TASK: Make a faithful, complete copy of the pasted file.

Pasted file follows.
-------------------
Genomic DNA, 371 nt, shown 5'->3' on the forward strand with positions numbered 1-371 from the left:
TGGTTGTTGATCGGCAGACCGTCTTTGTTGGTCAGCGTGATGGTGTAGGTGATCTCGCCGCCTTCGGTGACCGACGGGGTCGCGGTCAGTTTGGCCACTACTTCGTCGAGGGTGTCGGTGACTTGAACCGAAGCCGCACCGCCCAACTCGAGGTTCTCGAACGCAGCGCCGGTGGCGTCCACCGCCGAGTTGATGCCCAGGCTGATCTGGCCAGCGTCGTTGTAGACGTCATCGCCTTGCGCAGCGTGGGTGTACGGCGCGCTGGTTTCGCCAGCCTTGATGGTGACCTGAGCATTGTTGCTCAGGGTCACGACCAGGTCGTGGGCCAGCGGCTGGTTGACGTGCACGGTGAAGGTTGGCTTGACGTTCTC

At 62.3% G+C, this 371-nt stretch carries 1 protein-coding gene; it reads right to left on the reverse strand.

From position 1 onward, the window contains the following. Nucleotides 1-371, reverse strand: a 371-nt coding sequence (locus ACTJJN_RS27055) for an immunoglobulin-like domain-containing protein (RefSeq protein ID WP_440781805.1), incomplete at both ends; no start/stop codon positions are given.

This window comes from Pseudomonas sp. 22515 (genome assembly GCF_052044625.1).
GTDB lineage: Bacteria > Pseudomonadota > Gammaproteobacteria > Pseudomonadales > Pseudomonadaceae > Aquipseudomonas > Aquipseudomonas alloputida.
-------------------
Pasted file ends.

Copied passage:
Genomic DNA, 371 nt, shown 5'->3' on the forward strand with positions numbered 1-371 from the left:
TGGTTGTTGATCGGCAGACCGTCTTTGTTGGTCAGCGTGATGGTGTAGGTGATCTCGCCGCCTTCGGTGACCGACGGGGTCGCGGTCAGTTTGGCCACTACTTCGTCGAGGGTGTCGGTGACTTGAACCGAAGCCGCACCGCCCAACTCGAGGTTCTCGAACGCAGCGCCGGTGGCGTCCACCGCCGAGTTGATGCCCAGGCTGATCTGGCCAGCGTCGTTGTAGACGTCATCGCCTTGCGCAGCGTGGGTGTACGGCGCGCTGGTTTCGCCAGCCTTGATGGTGACCTGAGCATTGTTGCTCAGGGTCACGACCAGGTCGTGGGCCAGCGGCTGGTTGACGTGCACGGTGAAGGTTGGCTTGACGTTCTC

At 62.3% G+C, this 371-nt stretch carries 1 protein-coding gene; it reads right to left on the reverse strand.

From position 1 onward, the window contains the following. Nucleotides 1-371, reverse strand: a 371-nt coding sequence (locus ACTJJN_RS27055) for an immunoglobulin-like domain-containing protein (RefSeq protein ID WP_440781805.1), incomplete at both ends; no start/stop codon positions are given.

This window comes from Pseudomonas sp. 22515 (genome assembly GCF_052044625.1).
GTDB lineage: Bacteria > Pseudomonadota > Gammaproteobacteria > Pseudomonadales > Pseudomonadaceae > Aquipseudomonas > Aquipseudomonas alloputida.